Shopping for Thanksgiving dinner shouldn’t involve sticker shock this year. The annual American Farm Bureau Federation’s survey of costs to serve a traditional Thanksgiving dinner for 10 people remained stable compared to last year.
The average cost, based on a survey by 179 volunteers in 35 states, found the average price of the feast this year is $49.41 — less than $5 a person. Last year, the average for the entire meal was just 37 cents less.
Shoppers who participated in the survey didn’t use coupons or take advantage of any special deals that were being offered, such as getting free turkeys for certain amount of other spending. That suggests that savvy shoppers can do even better, although those who upgrade their meal choices and are less price conscious can certainly run up the bill.
Turkey production has been somewhat lower this year … but consumers should find an adequate supply of birds at their local grocery store.
Thanksgiving dinner costs have been stable since 2011. Prices have risen more than 38 percent in the past decade, though, and 100 percent over the past 25 years. This is the 29th year the survey has been conducted.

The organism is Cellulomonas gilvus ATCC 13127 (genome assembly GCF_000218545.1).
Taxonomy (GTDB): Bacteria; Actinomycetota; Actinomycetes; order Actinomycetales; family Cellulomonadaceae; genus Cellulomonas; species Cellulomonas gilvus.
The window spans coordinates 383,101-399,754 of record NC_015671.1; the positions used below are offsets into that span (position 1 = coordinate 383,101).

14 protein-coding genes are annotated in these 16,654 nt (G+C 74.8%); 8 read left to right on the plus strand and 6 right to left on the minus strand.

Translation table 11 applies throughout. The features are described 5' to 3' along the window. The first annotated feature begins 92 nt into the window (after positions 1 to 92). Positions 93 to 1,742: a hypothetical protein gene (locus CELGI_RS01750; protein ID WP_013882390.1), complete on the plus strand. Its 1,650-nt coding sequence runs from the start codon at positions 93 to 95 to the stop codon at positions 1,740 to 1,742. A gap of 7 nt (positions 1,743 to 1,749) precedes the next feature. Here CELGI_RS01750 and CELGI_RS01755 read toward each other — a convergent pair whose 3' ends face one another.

One of the reasons for the stability is the costliest item at the meal, a 16-pound turkey, has remained about the same price as last year — within a penny a pound.
“Turkey production has been somewhat lower this year and wholesale prices are a little higher, but consumers should find an adequate supply of birds at their local grocery store,” said the Farm Bureau Federation’s Deputy Chief Economist John Anderson.
In addition, the Farm Bureau noted that turkeys are sometimes used as “loss leaders.” That means the prices on that item will be pushed very low in order to get shoppers into the store to make other purchases.Here’s what the Farm Bureau included in its survey: turkey, bread stuffing, sweet potatoes, rolls with butter, peas, cranberries, a relish tray of carrots and celery, pumpkin pie with whipped cream, along with coffee and milk. The shopping list accounted for feeding 10 people and leaving enough for leftovers.
The biggest prices jumps the survey found were: sweet potatoes, dairy products and pumpkin pie mix. Items that dropped in price: a 14-ounce package of cubed bread stuffing, fresh cranberries, pie shells, brown-and-serve rolls.